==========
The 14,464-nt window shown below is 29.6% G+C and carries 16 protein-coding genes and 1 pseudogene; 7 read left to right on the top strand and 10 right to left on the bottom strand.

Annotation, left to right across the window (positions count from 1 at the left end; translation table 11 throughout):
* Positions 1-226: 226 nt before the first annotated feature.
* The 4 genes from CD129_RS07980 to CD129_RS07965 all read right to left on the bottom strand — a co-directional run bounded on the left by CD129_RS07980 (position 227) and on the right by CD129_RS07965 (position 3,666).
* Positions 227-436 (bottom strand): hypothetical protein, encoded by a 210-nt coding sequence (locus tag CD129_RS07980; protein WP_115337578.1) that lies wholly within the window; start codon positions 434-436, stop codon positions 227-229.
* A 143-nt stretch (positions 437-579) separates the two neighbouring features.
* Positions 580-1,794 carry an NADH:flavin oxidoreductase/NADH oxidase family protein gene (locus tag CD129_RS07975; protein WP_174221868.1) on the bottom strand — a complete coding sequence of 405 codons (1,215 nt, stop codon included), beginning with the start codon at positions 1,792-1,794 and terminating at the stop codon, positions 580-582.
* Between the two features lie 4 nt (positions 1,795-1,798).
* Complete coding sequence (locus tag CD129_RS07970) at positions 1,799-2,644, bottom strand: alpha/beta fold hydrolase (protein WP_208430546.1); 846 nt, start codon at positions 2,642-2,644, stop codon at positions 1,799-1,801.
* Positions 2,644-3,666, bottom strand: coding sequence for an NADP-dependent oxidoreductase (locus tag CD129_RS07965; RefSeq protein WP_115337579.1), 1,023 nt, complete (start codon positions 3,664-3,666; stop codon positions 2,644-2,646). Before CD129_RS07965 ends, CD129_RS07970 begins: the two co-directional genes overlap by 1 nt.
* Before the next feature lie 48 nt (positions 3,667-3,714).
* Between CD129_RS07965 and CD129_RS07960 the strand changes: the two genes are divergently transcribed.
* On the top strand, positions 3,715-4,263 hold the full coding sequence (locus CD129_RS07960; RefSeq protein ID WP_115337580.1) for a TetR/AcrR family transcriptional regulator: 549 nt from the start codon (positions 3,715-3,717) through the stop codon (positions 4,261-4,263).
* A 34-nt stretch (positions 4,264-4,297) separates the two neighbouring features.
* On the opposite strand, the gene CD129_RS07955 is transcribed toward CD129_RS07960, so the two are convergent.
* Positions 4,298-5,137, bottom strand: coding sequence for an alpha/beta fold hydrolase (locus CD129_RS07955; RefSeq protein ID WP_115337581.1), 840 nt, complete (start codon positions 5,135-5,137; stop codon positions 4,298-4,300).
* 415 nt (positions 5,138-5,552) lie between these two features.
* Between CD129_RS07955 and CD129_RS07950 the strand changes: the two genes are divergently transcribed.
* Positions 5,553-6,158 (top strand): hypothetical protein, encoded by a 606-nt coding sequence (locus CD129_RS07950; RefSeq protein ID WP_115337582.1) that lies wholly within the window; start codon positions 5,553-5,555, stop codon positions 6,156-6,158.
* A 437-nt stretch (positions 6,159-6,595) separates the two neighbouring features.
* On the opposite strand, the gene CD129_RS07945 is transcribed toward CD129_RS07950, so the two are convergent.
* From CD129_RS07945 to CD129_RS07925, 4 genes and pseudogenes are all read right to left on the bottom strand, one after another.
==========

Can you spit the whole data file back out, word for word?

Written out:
The 14,464-nt window shown below is 29.6% G+C and carries 16 protein-coding genes and 1 pseudogene; 7 read left to right on the top strand and 10 right to left on the bottom strand.

Annotation, left to right across the window (positions count from 1 at the left end; translation table 11 throughout):
* Positions 1-226: 226 nt before the first annotated feature.
* The 4 genes from CD129_RS07980 to CD129_RS07965 all read right to left on the bottom strand — a co-directional run bounded on the left by CD129_RS07980 (position 227) and on the right by CD129_RS07965 (position 3,666).
* Positions 227-436 (bottom strand): hypothetical protein, encoded by a 210-nt coding sequence (locus tag CD129_RS07980; protein WP_115337578.1) that lies wholly within the window; start codon positions 434-436, stop codon positions 227-229.
* A 143-nt stretch (positions 437-579) separates the two neighbouring features.
* Positions 580-1,794 carry an NADH:flavin oxidoreductase/NADH oxidase family protein gene (locus tag CD129_RS07975; protein WP_174221868.1) on the bottom strand — a complete coding sequence of 405 codons (1,215 nt, stop codon included), beginning with the start codon at positions 1,792-1,794 and terminating at the stop codon, positions 580-582.
* Between the two features lie 4 nt (positions 1,795-1,798).
* Complete coding sequence (locus tag CD129_RS07970) at positions 1,799-2,644, bottom strand: alpha/beta fold hydrolase (protein WP_208430546.1); 846 nt, start codon at positions 2,642-2,644, stop codon at positions 1,799-1,801.
* Positions 2,644-3,666, bottom strand: coding sequence for an NADP-dependent oxidoreductase (locus tag CD129_RS07965; RefSeq protein WP_115337579.1), 1,023 nt, complete (start codon positions 3,664-3,666; stop codon positions 2,644-2,646). Before CD129_RS07965 ends, CD129_RS07970 begins: the two co-directional genes overlap by 1 nt.
* Before the next feature lie 48 nt (positions 3,667-3,714).
* Between CD129_RS07965 and CD129_RS07960 the strand changes: the two genes are divergently transcribed.
* On the top strand, positions 3,715-4,263 hold the full coding sequence (locus CD129_RS07960; RefSeq protein ID WP_115337580.1) for a TetR/AcrR family transcriptional regulator: 549 nt from the start codon (positions 3,715-3,717) through the stop codon (positions 4,261-4,263).
* A 34-nt stretch (positions 4,264-4,297) separates the two neighbouring features.
* On the opposite strand, the gene CD129_RS07955 is transcribed toward CD129_RS07960, so the two are convergent.
* Positions 4,298-5,137, bottom strand: coding sequence for an alpha/beta fold hydrolase (locus CD129_RS07955; RefSeq protein ID WP_115337581.1), 840 nt, complete (start codon positions 5,135-5,137; stop codon positions 4,298-4,300).
* 415 nt (positions 5,138-5,552) lie between these two features.
* Between CD129_RS07955 and CD129_RS07950 the strand changes: the two genes are divergently transcribed.
* Positions 5,553-6,158 (top strand): hypothetical protein, encoded by a 606-nt coding sequence (locus CD129_RS07950; RefSeq protein ID WP_115337582.1) that lies wholly within the window; start codon positions 5,553-5,555, stop codon positions 6,156-6,158.
* A 437-nt stretch (positions 6,159-6,595) separates the two neighbouring features.
* On the opposite strand, the gene CD129_RS07945 is transcribed toward CD129_RS07950, so the two are convergent.
* From CD129_RS07945 to CD129_RS07925, 4 genes and pseudogenes are all read right to left on the bottom strand, one after another.